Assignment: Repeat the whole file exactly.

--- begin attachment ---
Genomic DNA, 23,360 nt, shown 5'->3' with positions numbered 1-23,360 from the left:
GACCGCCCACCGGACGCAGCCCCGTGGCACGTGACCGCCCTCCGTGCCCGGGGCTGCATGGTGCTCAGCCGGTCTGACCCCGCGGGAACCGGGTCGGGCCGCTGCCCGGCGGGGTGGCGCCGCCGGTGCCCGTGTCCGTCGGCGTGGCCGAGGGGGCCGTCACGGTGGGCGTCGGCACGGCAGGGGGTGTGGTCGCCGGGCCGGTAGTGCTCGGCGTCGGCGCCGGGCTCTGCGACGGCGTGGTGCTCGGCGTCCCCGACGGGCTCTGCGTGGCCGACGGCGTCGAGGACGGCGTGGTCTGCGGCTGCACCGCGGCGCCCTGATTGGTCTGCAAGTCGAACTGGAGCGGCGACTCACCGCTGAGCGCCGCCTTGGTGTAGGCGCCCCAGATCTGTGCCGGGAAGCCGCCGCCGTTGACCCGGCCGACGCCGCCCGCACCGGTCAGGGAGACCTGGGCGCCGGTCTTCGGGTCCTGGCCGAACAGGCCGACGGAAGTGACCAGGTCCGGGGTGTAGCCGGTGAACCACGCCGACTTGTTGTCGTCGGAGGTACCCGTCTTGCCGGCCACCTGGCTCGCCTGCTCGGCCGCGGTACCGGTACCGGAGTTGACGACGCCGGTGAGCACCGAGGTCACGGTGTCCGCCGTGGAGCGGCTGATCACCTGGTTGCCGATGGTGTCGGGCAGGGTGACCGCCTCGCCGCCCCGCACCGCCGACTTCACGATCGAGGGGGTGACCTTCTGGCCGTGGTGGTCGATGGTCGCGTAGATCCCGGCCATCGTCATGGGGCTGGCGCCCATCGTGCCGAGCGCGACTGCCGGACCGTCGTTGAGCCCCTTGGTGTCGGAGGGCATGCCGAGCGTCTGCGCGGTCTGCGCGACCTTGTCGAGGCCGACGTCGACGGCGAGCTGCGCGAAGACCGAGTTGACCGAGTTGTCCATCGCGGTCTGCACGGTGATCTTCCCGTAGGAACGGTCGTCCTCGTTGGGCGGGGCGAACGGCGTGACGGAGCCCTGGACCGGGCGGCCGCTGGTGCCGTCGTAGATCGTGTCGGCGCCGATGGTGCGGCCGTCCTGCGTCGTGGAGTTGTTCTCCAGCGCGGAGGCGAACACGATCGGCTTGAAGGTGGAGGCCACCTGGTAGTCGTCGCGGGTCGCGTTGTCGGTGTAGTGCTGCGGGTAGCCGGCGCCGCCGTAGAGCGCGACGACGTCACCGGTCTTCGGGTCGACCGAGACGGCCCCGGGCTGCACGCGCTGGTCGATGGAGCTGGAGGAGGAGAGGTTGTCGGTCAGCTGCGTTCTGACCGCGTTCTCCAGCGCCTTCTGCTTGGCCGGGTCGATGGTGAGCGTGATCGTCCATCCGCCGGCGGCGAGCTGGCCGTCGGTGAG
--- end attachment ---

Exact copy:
Genomic DNA, 23,360 nt, shown 5'->3' with positions numbered 1-23,360 from the left:
GACCGCCCACCGGACGCAGCCCCGTGGCACGTGACCGCCCTCCGTGCCCGGGGCTGCATGGTGCTCAGCCGGTCTGACCCCGCGGGAACCGGGTCGGGCCGCTGCCCGGCGGGGTGGCGCCGCCGGTGCCCGTGTCCGTCGGCGTGGCCGAGGGGGCCGTCACGGTGGGCGTCGGCACGGCAGGGGGTGTGGTCGCCGGGCCGGTAGTGCTCGGCGTCGGCGCCGGGCTCTGCGACGGCGTGGTGCTCGGCGTCCCCGACGGGCTCTGCGTGGCCGACGGCGTCGAGGACGGCGTGGTCTGCGGCTGCACCGCGGCGCCCTGATTGGTCTGCAAGTCGAACTGGAGCGGCGACTCACCGCTGAGCGCCGCCTTGGTGTAGGCGCCCCAGATCTGTGCCGGGAAGCCGCCGCCGTTGACCCGGCCGACGCCGCCCGCACCGGTCAGGGAGACCTGGGCGCCGGTCTTCGGGTCCTGGCCGAACAGGCCGACGGAAGTGACCAGGTCCGGGGTGTAGCCGGTGAACCACGCCGACTTGTTGTCGTCGGAGGTACCCGTCTTGCCGGCCACCTGGCTCGCCTGCTCGGCCGCGGTACCGGTACCGGAGTTGACGACGCCGGTGAGCACCGAGGTCACGGTGTCCGCCGTGGAGCGGCTGATCACCTGGTTGCCGATGGTGTCGGGCAGGGTGACCGCCTCGCCGCCCCGCACCGCCGACTTCACGATCGAGGGGGTGACCTTCTGGCCGTGGTGGTCGATGGTCGCGTAGATCCCGGCCATCGTCATGGGGCTGGCGCCCATCGTGCCGAGCGCGACTGCCGGACCGTCGTTGAGCCCCTTGGTGTCGGAGGGCATGCCGAGCGTCTGCGCGGTCTGCGCGACCTTGTCGAGGCCGACGTCGACGGCGAGCTGCGCGAAGACCGAGTTGACCGAGTTGTCCATCGCGGTCTGCACGGTGATCTTCCCGTAGGAACGGTCGTCCTCGTTGGGCGGGGCGAACGGCGTGACGGAGCCCTGGACCGGGCGGCCGCTGGTGCCGTCGTAGATCGTGTCGGCGCCGATGGTGCGGCCGTCCTGCGTCGTGGAGTTGTTCTCCAGCGCGGAGGCGAACACGATCGGCTTGAAGGTGGAGGCCACCTGGTAGTCGTCGCGGGTCGCGTTGTCGGTGTAGTGCTGCGGGTAGCCGGCGCCGCCGTAGAGCGCGACGACGTCACCGGTCTTCGGGTCGACCGAGACGGCCCCGGGCTGCACGCGCTGGTCGATGGAGCTGGAGGAGGAGAGGTTGTCGGTCAGCTGCGTTCTGACCGCGTTCTCCAGCGCCTTCTGCTTGGCCGGGTCGATGGTGAGCGTGATCGTCCATCCGCCGGCGGCGAGCTGGCCGTCGGTGAG